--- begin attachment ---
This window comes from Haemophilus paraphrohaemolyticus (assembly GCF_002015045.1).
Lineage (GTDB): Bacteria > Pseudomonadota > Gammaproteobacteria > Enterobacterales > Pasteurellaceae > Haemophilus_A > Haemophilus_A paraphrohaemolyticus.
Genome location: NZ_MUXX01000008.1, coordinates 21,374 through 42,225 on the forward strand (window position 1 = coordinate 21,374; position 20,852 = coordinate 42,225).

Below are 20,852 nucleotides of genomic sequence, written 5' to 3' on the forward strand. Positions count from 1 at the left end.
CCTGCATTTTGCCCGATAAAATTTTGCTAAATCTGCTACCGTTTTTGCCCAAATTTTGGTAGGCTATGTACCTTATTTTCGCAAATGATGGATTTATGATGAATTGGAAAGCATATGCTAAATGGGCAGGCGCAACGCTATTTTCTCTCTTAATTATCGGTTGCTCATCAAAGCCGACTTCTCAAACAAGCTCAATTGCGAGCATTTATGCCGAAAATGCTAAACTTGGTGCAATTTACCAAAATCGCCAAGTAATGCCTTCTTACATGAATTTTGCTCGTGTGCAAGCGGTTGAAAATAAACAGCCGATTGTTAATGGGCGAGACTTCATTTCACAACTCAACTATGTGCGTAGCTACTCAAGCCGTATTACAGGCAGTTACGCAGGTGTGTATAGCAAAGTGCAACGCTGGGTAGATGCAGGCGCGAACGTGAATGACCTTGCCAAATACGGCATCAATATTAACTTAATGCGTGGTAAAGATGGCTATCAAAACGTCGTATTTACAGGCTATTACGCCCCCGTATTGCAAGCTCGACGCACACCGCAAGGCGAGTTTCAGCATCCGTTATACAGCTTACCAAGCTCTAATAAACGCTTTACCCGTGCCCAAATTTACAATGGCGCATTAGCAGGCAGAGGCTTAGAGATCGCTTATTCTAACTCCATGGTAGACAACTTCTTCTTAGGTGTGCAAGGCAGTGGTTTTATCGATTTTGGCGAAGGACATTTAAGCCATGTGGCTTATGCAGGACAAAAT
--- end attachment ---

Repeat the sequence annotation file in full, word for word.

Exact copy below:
This window comes from Haemophilus paraphrohaemolyticus (assembly GCF_002015045.1).
Lineage (GTDB): Bacteria > Pseudomonadota > Gammaproteobacteria > Enterobacterales > Pasteurellaceae > Haemophilus_A > Haemophilus_A paraphrohaemolyticus.
Genome location: NZ_MUXX01000008.1, coordinates 21,374 through 42,225 on the forward strand (window position 1 = coordinate 21,374; position 20,852 = coordinate 42,225).

Below are 20,852 nucleotides of genomic sequence, written 5' to 3' on the forward strand. Positions count from 1 at the left end.
CCTGCATTTTGCCCGATAAAATTTTGCTAAATCTGCTACCGTTTTTGCCCAAATTTTGGTAGGCTATGTACCTTATTTTCGCAAATGATGGATTTATGATGAATTGGAAAGCATATGCTAAATGGGCAGGCGCAACGCTATTTTCTCTCTTAATTATCGGTTGCTCATCAAAGCCGACTTCTCAAACAAGCTCAATTGCGAGCATTTATGCCGAAAATGCTAAACTTGGTGCAATTTACCAAAATCGCCAAGTAATGCCTTCTTACATGAATTTTGCTCGTGTGCAAGCGGTTGAAAATAAACAGCCGATTGTTAATGGGCGAGACTTCATTTCACAACTCAACTATGTGCGTAGCTACTCAAGCCGTATTACAGGCAGTTACGCAGGTGTGTATAGCAAAGTGCAACGCTGGGTAGATGCAGGCGCGAACGTGAATGACCTTGCCAAATACGGCATCAATATTAACTTAATGCGTGGTAAAGATGGCTATCAAAACGTCGTATTTACAGGCTATTACGCCCCCGTATTGCAAGCTCGACGCACACCGCAAGGCGAGTTTCAGCATCCGTTATACAGCTTACCAAGCTCTAATAAACGCTTTACCCGTGCCCAAATTTACAATGGCGCATTAGCAGGCAGAGGCTTAGAGATCGCTTATTCTAACTCCATGGTAGACAACTTCTTCTTAGGTGTGCAAGGCAGTGGTTTTATCGATTTTGGCGAAGGACATTTAAGCCATGTGGCTTATGCAGGACAAAAT